Have you ever read the accounts of Jesus being tempted in the wilderness and immediately made the connection to the temptations you face? In other words, you see Jesus’ battle against temptation as primarily a lesson on how you should fight temptation. I know I have.
But we shouldn’t be too quick to identify with Jesus. In the wilderness Jesus was doing something unique. Sinclair Ferguson writes:
But whatever exemplary lessons may be appropriately learned (and there are many), it must be emphasized that this event is…of a unique kind. It is deliberately set before as a recapitulation and a rerun of the Eden temptation.? (For the Fame of God’s Name, 176)
In other words, Jesus wasn’t primarily giving us lessons in how to overcome temptation. Jesus was conquering where Adam had failed. Adam succumbed to the temptations of Satan, bringing death into the world. Jesus overcame the temptation of Satan, bringing life into the world. Adam, the son of God, failed as a representative of the human race. Jesus, the son of God, succeeded.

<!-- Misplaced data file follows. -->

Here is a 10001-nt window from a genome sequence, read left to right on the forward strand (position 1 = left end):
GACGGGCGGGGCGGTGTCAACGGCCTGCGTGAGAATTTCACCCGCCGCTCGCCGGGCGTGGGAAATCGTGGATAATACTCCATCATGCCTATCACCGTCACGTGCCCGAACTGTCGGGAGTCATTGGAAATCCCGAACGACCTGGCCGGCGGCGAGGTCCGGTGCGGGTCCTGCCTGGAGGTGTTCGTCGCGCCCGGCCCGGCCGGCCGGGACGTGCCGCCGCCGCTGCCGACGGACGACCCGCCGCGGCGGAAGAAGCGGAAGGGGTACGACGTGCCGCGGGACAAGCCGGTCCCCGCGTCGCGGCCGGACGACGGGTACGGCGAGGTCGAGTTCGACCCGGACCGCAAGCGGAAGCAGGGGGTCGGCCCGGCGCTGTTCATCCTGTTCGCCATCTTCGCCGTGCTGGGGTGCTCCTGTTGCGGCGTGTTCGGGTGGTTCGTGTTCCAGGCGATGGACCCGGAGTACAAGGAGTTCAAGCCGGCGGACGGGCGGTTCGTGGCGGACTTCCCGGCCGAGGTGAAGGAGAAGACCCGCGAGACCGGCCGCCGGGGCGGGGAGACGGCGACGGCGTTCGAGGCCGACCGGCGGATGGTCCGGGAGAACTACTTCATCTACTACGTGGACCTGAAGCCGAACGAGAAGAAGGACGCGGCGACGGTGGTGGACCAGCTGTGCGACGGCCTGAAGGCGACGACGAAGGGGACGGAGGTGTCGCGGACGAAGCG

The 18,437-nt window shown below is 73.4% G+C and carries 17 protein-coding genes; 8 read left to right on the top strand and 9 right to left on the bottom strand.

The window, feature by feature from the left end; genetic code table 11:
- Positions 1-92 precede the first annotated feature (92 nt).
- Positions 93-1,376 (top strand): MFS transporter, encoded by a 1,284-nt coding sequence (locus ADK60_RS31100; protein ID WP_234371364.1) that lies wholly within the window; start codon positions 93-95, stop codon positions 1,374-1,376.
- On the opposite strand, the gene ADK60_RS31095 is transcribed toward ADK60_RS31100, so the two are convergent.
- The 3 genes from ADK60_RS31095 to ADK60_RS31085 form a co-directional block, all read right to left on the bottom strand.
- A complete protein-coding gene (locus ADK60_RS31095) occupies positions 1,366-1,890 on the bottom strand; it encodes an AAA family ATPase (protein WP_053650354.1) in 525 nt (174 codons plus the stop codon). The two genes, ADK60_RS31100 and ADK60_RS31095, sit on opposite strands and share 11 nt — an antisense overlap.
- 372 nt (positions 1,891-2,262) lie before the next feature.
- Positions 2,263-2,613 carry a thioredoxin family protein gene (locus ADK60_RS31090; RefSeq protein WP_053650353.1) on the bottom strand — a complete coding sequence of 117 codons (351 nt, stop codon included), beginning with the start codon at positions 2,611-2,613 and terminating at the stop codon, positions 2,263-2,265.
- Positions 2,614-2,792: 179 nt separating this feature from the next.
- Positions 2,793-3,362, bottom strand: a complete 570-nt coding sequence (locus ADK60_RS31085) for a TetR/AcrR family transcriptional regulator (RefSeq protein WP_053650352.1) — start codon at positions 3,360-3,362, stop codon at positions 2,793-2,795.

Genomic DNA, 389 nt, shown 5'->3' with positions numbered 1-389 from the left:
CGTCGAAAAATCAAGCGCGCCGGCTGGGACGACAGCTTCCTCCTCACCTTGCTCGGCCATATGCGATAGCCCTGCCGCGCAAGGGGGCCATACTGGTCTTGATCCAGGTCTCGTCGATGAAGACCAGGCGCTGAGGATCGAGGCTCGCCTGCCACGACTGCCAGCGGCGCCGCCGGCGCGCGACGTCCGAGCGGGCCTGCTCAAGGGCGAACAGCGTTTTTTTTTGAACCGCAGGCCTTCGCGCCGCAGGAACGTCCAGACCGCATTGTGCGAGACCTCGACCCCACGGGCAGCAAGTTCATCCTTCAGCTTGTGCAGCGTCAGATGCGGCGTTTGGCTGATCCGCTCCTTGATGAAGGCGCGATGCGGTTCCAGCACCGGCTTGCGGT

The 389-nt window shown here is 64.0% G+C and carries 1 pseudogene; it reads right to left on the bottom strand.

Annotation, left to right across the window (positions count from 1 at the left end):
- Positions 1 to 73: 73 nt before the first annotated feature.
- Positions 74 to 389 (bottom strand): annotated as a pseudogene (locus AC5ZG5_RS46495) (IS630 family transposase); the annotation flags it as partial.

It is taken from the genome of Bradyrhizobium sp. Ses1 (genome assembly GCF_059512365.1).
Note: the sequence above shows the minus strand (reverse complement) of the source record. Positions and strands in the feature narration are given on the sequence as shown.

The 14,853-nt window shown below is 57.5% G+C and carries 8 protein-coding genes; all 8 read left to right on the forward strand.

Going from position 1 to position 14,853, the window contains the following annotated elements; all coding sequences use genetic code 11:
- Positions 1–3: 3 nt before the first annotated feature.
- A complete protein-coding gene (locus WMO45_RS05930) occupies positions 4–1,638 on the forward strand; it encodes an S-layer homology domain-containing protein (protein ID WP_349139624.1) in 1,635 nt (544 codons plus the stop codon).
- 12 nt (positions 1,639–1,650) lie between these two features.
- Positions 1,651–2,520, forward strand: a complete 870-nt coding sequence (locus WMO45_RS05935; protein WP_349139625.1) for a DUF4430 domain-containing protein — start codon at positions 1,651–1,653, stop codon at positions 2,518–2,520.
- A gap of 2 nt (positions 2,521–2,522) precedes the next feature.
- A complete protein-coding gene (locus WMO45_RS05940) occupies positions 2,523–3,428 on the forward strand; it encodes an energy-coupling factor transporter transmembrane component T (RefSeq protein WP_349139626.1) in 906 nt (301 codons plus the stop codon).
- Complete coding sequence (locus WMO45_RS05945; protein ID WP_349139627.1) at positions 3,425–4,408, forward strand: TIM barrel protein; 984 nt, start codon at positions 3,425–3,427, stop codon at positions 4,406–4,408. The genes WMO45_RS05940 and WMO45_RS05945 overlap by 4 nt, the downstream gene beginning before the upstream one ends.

I love these words of Sinclair Ferguson:
He [Jesus] appears as the divine champion, as it were, entering into enemy-occupied territory under the guidance of the Spirit as the director of spiritual intelligence. Miss this, and we miss the point of the narrative: it is a declaration of war, an attack on the one who claims to be the ruler of this world (Luke 4:6). Rather than overcome Jesus, Satan is comprehensively defeated, and in a sovereign manner dismissed by his conqueror with the words, “Away from me, Satan!” (Matt. 4:10, NIV) (pages 176-177)
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